“Leaders and Followers” in the Church

Contributed by Larry J. Perkins, PhD, Professor Emeritus in Biblical Studies and President Emeritus of Northwest Baptist Seminary.

Whereas in the 1960s and 1970s great effort was made to dispel the myth of the clergy-laity distinction within the church, we have resurrected it in a new guise, the categorization of believers into leaders or followers. Without doubt ‘leadership’ and ‘leaders’ receive inordinate attention from church pundits and writers. In the last two decades more and more we see the stress being placed on “preparing leaders for the church” within seminaries. Congregational search committees define the pastoral role as that of leader and/or organizational leader – not necessarily the same thing.

Whether we use the terms “clergy-laity,” “leader-follower,” or “pastor-people,” we are trying to express an essential reality within the church, namely that God gifts individuals to the church with specific abilities and competencies who “equip the saints for the work of ‘ministry’” (Ephesians 4:11-12). This is a useful distinction to make as we seek to grasp God’s purpose for his people. However, such terminology, despite its potential usefulness, distorts God’s intent for his people. When Jesus transforms people through the gospel and gives them the Spirit, he intends each one in his assembly to become a learner (disciple), an assistant (diakonos), and a witness (martur), each able to articulate the meaning of God’s revelation in Christ and in the Word of God (Matthew 13:52). Every believer first and foremost is a disciple, a learner, no matter what role humans might assign to them in the body of Christ.

Those to whom we apply the term ‘leader’ have to hold the epithet lightly, because it merely signals that they serve and care for the body. It gives them no special spiritual status in the kingdom. As Jesus stated (Matthew 18:1-6), he desires all of his followers to be great in the kingdom and the path to greatness is humility. Further, he expressly forbids his followers to apply titles such as rabbi or teacher to themselves, because the Messiah alone is our teacher (Matthew 23:8-12).

If we regard every believer as a kingdom leader, it radically alters how we perceive their place in God’s church. I think Paul was pursuing this goal in 1 Corinthians 12-13 when he uses the image of a functioning body to indicate that God’s puts every believer in the body for a purpose and resources their capacity to fulfill this purpose. All parts of the body are necessary. I think Paul emphasizes the same message in 1 Corinthians 2-3 when he affirms that every believer has the “mind of Christ,” is ‘pneumatikos,’ i.e., energized by the Spirit of God, and for this reason, contributes in some way to the building of God’s people because they are God’s “fellow workers” (sunergoi). Believers exercise their ‘leadership’ by obeying the three great commands – loving God, loving neighbour, and making other disciples. Paul defines this application of agape in 1 Corinthians 13, a chapter on discipleship that applies to both ‘leaders’ and ‘followers’ without exception. By exercising agape collaboratively with each other, believers “grow the body” (Ephesians 4:16). Discipleship is the process by which we enable every believer to become the kingdom leader that God saved them to be in every role they possess.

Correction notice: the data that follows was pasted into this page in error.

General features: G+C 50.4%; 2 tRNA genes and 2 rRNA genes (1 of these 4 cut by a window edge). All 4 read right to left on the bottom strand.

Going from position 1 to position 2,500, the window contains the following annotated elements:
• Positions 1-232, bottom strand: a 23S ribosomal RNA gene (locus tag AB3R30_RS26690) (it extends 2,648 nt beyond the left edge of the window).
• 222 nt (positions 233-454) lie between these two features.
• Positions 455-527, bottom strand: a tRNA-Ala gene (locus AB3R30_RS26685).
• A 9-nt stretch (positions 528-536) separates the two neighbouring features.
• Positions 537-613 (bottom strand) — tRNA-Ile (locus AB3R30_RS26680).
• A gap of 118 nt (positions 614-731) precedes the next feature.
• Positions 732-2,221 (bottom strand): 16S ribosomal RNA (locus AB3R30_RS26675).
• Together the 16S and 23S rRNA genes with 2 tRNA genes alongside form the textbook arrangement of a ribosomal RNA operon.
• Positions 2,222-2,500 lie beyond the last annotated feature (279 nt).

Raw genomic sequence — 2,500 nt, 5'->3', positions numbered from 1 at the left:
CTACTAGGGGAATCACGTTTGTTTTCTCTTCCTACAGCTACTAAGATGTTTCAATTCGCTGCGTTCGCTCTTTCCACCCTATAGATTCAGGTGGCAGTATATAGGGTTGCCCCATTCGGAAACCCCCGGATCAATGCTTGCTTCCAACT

The pervasive instruction to ‘submit’, articulated to believers throughout the New Testament, finds a summary in Ephesians 5:21 – “rank yourselves appropriately (hupotassomenoi) among one another in fear of Messiah” (my translation). The Greek verb ὑποτάσσω (hupotassō), used primarily by Paul and Peter in their writings, encapsulates the Messiah’s instruction about humility (Matthew 18:1-6) and greatness. He models its meaning when he claims in Mark 10:45 that he has come to serve as God’s assistant, not to be served, and this requires him to “give his life as a ransom for many.” He makes himself the assistant and slave of every human being so that they might experience salvation. As a result, he ranks himself appropriately before God, his father, and with his people (cf. Phil. 2:5-11). Peter the apostle urges the same perspective for those who “care for the flock of God” (1 Peter 5:1-7). At the heart of this care is a voluntary humbling of self by “wrapping around oneself the apron of humble-mindedness,” knowing that God commends the humble.

We are all leaders in the kingdom because Christ makes us so – priests and kings (Revelation 1:6; 1 Peter 2:9-10), by enabling the Holy Spirit to take up his residence in our lives. We are all followers in the kingdom because we are all learners/disciples. We are all temples of his Holy Spirit. The terms ‘leader’ and ‘follower’ are to be carefully used within the body. When misused or overused, they distort the essence of the Messiah’s assembly.

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